Drunk with chlorophyll, my companion and I stopped in front of a huge banyan, the Ari’i tree. So I took the opportunity to tell him that in Nuku-Hiva (Marquesas archipelago), a majestic banyan tree rises in the valley of Hatiheu, Tohua Kamuihei and is considered the guardian of the place. It is like a cathedral in the jungle where the marquesans perform the dance of the pig (haka puaka) under this tree and my body shivered to the sounds of pahu (drums) and their voices imitating this animal. In the past, these trees were sacred because they sheltered the spirits of the most respected chiefs, priests and warriors.
Then, we continued to sneak between the mape trunks and other gigantic stones. When entering the last part leading to the col, the trail climbs steeply. The steep climb follows basaltic stone steps, roots, surrounded by pandanuses and their red and fragrant fruits are called hinano.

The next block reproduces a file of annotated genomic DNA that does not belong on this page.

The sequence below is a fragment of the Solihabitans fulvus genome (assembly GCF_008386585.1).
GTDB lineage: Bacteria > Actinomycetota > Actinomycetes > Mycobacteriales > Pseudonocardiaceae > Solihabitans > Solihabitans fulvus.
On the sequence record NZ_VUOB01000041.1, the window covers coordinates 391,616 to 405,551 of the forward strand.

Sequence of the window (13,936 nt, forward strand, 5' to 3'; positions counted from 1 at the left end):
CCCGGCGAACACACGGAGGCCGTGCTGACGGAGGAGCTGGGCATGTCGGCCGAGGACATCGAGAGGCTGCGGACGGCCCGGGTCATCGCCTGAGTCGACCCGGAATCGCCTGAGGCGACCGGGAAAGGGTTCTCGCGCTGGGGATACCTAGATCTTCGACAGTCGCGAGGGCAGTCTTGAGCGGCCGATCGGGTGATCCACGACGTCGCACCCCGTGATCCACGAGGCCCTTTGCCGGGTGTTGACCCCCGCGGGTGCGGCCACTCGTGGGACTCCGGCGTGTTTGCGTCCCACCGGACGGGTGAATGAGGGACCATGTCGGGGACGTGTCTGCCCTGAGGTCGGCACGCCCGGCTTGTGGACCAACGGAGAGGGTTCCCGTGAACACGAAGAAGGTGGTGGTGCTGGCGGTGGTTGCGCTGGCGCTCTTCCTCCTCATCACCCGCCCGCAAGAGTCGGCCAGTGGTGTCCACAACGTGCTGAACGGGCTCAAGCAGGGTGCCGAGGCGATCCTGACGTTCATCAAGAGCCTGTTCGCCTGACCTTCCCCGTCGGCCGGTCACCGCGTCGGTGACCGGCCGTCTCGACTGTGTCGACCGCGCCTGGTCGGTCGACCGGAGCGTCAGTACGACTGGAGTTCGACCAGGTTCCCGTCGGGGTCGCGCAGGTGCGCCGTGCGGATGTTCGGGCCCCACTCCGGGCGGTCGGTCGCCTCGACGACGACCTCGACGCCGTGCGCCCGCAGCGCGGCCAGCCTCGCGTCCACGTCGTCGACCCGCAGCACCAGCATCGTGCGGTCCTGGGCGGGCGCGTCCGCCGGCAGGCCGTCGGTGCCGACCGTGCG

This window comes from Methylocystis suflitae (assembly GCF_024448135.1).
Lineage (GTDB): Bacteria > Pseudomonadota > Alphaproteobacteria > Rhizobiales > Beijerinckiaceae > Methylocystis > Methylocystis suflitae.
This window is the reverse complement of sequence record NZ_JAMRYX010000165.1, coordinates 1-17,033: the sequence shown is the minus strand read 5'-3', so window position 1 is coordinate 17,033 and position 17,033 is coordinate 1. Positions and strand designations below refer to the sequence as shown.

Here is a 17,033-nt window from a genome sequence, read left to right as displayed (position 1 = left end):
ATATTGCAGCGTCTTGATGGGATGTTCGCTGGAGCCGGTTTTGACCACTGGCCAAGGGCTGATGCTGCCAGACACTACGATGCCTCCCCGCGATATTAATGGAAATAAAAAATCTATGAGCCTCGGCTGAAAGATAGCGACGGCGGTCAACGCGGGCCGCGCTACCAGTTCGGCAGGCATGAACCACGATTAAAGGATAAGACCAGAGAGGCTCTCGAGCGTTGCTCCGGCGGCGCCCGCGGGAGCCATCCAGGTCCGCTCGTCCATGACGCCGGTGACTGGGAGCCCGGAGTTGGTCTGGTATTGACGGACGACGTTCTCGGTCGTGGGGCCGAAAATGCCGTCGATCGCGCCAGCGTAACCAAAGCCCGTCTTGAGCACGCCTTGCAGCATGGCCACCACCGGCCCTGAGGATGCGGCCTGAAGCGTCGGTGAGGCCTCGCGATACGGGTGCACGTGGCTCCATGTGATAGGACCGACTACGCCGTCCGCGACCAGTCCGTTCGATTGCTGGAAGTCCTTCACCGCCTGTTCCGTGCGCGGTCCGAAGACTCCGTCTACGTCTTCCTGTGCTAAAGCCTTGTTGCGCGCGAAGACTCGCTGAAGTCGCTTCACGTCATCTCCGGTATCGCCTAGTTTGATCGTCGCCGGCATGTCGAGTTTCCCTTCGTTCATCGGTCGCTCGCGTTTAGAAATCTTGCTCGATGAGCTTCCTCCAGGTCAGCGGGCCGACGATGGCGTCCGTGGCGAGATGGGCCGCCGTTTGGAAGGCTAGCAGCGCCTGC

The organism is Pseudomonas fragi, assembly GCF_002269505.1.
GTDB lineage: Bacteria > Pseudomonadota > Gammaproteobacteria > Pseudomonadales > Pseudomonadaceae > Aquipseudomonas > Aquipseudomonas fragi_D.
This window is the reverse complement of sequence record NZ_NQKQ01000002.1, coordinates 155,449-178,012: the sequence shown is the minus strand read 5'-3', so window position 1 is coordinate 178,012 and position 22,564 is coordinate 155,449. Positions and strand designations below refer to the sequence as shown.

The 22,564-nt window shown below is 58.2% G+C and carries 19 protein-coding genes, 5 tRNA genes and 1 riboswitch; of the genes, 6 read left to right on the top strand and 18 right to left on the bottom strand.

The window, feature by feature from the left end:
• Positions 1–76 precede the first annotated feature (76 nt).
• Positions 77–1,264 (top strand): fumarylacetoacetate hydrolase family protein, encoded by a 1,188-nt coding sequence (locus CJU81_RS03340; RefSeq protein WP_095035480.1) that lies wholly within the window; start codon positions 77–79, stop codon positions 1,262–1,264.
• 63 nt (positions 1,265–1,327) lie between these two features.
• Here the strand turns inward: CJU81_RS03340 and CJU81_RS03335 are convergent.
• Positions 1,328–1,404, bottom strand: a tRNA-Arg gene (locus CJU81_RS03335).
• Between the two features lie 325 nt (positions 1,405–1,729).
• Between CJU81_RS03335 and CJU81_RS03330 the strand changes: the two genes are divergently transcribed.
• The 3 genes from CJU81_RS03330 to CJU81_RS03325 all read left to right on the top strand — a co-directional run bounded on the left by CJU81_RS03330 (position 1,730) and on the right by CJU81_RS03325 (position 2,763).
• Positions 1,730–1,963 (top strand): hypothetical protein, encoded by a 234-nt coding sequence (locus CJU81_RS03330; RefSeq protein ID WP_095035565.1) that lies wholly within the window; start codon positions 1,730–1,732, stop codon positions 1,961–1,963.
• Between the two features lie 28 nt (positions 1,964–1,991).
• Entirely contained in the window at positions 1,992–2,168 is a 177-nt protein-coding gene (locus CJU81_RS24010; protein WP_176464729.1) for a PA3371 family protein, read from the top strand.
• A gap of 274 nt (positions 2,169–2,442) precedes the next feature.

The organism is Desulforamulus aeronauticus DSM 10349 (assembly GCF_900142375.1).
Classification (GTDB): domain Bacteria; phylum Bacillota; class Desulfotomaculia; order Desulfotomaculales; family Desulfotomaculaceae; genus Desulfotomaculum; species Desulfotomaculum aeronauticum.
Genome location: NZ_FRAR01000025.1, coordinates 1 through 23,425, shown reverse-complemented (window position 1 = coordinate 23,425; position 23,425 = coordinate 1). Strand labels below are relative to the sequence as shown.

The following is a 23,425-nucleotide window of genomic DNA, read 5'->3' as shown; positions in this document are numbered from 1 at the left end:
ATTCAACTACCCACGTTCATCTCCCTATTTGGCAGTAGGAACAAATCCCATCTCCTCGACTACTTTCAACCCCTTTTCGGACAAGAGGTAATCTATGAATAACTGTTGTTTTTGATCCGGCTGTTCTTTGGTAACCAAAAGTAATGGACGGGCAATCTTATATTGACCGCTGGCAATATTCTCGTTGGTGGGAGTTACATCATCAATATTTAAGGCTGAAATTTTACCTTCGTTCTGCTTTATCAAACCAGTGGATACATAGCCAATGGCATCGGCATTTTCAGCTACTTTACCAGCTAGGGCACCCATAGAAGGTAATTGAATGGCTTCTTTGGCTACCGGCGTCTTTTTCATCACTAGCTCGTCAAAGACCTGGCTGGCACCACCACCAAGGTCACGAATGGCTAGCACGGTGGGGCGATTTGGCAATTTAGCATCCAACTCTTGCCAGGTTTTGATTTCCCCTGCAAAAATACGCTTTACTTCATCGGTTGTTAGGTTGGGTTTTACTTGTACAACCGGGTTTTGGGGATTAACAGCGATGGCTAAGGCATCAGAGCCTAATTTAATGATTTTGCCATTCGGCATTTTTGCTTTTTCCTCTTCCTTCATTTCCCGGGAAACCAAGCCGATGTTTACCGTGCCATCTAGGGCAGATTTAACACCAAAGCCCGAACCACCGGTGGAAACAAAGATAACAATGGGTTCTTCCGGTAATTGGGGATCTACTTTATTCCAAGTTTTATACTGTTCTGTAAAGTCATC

A few meters from the summit, I had the privilege of seeing a magnificent Ruro (laughing jackass) quietly resting on the branch of pūrau. An encounter that I wanted to share immediately with my companion but he had taken the lead and had already arrived at the view-point. Trying not to scare the Ruro with my calls, I admired it alone, with the rustle of the wind in the leaves of the trees in the background.
A few meters left and I am at the foot of the 3 Pinuses with an exceptional view at an altitude of 309 meters, surrounded by peaks, open to the bays of Cook and Ōpūnohu, facing Mount Rotui, with pineapple plantations. Before starting the descent and despite the rain threatening to fall, I took the time to admire the landscapes and appreciate the silence of it all … Then, I decided to immerse myself again in this green vegetation.